In 1976, the CIE recommended the CIE L*a*b*, or CIELAB, color scale for use. CIE Publication 15.2 (1986), Section 4.2, contains details on this color scale. It was intended to provide a standard, approximately uniform color scale which could be used by everyone so that color values could be easily compared.
The CIELAB color scale is an approximately uniform color scale. In a uniform color scale, the differences between points plotted in the color space correspond to visual differences between the colors plotted. The CIELAB color space is organized in a cube form. The L* axis runs from top to bottom. The maximum for L* is 100, which represents a perfect reflecting diffuser. The minimum for L* is zero, which represents black. The a* and b* axes have no specific numerical limits. Positive a* is red. Negative a* is green. Positive b* is yellow. Negative b* is blue. Below is a diagram representing the CIELAB color space.
There are delta values associated with this color scale. ∆L*, ∆a*, and ∆b* indicate how much a standard and sample differ from one another in L*, a*, and b*. These delta values are often used for quality control or formula adjustment. Tolerances may be set for the delta values. Delta values that are out of the tolerances indicate that there is too much difference between the standard and the sample. The type of correction needed may be determined by which delta value is out of tolerance. For example, if ∆a* is out of tolerance, the redness/greenness needs to be adjusted. Whether the sample is redder or greener than the standard is indicated by the sign of the delta value. For example, if ∆a* is positive, the sample is redder than the standard.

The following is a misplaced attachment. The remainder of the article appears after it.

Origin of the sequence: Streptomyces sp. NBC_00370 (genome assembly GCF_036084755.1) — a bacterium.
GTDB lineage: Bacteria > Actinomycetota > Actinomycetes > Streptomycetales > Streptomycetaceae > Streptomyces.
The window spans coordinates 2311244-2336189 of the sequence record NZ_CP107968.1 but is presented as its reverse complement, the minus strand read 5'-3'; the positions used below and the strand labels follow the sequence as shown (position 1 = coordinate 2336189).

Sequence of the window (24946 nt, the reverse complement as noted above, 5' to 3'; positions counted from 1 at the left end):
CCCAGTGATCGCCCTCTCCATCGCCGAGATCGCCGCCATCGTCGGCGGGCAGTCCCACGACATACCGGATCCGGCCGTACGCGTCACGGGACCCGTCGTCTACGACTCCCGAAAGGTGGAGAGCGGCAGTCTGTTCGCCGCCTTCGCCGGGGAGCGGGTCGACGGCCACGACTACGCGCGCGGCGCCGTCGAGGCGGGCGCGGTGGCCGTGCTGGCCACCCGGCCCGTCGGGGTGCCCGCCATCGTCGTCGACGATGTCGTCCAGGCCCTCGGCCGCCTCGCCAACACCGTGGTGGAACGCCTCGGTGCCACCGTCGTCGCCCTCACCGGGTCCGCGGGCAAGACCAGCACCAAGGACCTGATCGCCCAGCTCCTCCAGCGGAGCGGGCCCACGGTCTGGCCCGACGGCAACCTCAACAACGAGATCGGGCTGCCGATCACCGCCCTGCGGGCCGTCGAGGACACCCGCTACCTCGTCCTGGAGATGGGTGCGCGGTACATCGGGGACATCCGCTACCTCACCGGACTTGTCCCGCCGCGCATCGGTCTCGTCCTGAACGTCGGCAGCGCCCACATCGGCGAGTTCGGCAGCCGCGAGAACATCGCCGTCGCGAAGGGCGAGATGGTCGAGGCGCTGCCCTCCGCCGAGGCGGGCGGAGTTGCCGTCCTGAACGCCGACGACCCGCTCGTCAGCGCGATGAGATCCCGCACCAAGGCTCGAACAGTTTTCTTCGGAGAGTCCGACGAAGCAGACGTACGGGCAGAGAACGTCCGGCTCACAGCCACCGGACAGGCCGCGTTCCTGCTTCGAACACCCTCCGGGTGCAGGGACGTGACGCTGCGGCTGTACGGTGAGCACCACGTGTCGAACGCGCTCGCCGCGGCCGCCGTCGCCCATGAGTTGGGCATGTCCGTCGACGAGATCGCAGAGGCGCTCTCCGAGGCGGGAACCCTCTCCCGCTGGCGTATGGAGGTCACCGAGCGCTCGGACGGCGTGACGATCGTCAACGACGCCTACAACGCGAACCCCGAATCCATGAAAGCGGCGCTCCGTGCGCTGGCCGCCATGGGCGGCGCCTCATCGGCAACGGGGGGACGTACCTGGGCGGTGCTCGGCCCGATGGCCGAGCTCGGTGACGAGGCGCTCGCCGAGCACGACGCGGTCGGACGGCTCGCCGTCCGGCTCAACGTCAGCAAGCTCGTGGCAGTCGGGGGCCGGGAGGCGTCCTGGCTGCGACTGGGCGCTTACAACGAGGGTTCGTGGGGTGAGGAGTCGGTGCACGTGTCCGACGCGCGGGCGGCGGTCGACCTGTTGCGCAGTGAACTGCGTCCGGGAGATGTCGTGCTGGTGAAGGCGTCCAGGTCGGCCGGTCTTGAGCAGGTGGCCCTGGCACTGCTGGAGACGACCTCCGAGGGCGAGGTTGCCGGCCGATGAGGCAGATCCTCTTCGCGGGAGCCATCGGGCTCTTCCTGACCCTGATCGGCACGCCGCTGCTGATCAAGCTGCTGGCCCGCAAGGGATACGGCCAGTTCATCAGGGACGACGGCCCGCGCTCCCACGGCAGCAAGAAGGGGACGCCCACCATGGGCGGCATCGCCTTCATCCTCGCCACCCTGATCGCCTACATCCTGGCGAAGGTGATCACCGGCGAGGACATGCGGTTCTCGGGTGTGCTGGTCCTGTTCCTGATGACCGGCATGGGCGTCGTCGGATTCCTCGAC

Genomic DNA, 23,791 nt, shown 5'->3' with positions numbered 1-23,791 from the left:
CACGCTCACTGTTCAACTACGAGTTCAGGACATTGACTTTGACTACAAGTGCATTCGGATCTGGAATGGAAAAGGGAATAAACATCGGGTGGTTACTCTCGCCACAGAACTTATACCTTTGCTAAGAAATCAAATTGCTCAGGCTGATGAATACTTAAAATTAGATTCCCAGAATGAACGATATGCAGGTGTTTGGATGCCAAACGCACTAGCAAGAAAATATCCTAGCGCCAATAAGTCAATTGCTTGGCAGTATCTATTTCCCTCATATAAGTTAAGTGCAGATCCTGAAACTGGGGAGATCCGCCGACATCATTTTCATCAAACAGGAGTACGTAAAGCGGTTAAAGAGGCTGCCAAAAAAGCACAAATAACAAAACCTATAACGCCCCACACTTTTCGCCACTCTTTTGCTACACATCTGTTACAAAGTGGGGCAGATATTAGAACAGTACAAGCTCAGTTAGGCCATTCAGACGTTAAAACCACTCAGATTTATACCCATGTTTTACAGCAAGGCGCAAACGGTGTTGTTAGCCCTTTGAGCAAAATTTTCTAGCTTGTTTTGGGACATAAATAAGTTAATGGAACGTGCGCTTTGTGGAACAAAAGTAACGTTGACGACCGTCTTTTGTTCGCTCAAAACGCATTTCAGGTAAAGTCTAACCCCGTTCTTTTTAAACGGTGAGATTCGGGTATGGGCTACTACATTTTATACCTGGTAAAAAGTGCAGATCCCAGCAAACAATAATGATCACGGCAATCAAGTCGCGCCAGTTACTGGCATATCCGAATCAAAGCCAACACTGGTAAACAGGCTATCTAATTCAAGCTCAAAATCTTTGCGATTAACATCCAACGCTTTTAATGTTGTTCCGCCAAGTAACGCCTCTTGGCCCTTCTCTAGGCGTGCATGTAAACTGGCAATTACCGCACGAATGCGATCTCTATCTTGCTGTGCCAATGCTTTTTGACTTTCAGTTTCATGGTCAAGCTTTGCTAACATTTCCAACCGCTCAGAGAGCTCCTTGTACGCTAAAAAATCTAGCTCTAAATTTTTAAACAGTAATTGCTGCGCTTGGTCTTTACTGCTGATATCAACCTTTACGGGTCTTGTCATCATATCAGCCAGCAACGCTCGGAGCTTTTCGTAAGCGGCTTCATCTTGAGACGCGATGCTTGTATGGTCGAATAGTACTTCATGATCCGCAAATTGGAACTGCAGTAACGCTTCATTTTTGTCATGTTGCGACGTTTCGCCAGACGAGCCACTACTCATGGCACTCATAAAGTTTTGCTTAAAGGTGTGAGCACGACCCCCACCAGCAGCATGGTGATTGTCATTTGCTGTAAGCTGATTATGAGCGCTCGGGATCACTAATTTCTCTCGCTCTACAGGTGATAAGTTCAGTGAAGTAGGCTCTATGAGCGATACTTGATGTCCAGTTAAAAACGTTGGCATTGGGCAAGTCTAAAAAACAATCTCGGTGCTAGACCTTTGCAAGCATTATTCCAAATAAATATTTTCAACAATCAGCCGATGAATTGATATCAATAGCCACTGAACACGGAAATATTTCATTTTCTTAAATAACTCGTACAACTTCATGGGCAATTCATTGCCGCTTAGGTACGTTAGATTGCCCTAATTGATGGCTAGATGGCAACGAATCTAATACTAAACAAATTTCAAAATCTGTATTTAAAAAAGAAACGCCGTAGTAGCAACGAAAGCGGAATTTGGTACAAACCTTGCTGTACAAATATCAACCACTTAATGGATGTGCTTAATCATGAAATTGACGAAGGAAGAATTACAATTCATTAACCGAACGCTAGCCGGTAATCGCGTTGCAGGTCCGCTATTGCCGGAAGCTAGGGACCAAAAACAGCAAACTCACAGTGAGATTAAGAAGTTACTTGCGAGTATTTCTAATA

The total color difference, ∆E*, may also be calculated. The ∆E* is a single value which takes into account the differences between the L*, a*, and b* of the sample and standard. It does not indicate which parameter(s) (L*, a*, and/or b*) are out of tolerances if ∆E* is out of tolerance. It may also be misleading in some cases where ∆L*, ∆a*, or ∆b* is out of tolerance, but ∆E* is still within tolerance.
In addition, there are two other delta values that are related to this scale, ∆C* and ∆H*. The ∆C* is the difference in chroma between the sample and standard as described in a polar coordinate system. The ∆H* is the difference in hue angle between the sample and standard as described in a polar coordinate system.
The CIELAB color scale may be used on any object whose color may be measured. It is used extensively in many industries. As was intended, it provides a standard scale for comparison of color values.
Conditions for Measurement
Instrumental: Any HunterLab color measurement instrument
Standard Observer Function: 2 or 10 degree
Transmittance and/or Reflectance: Either.
Typical Applications This color scale may be used for measurement of the color of any object whose color can be measured.
(See attached pdf file for the complete article with diagrams, tables, and Formulas)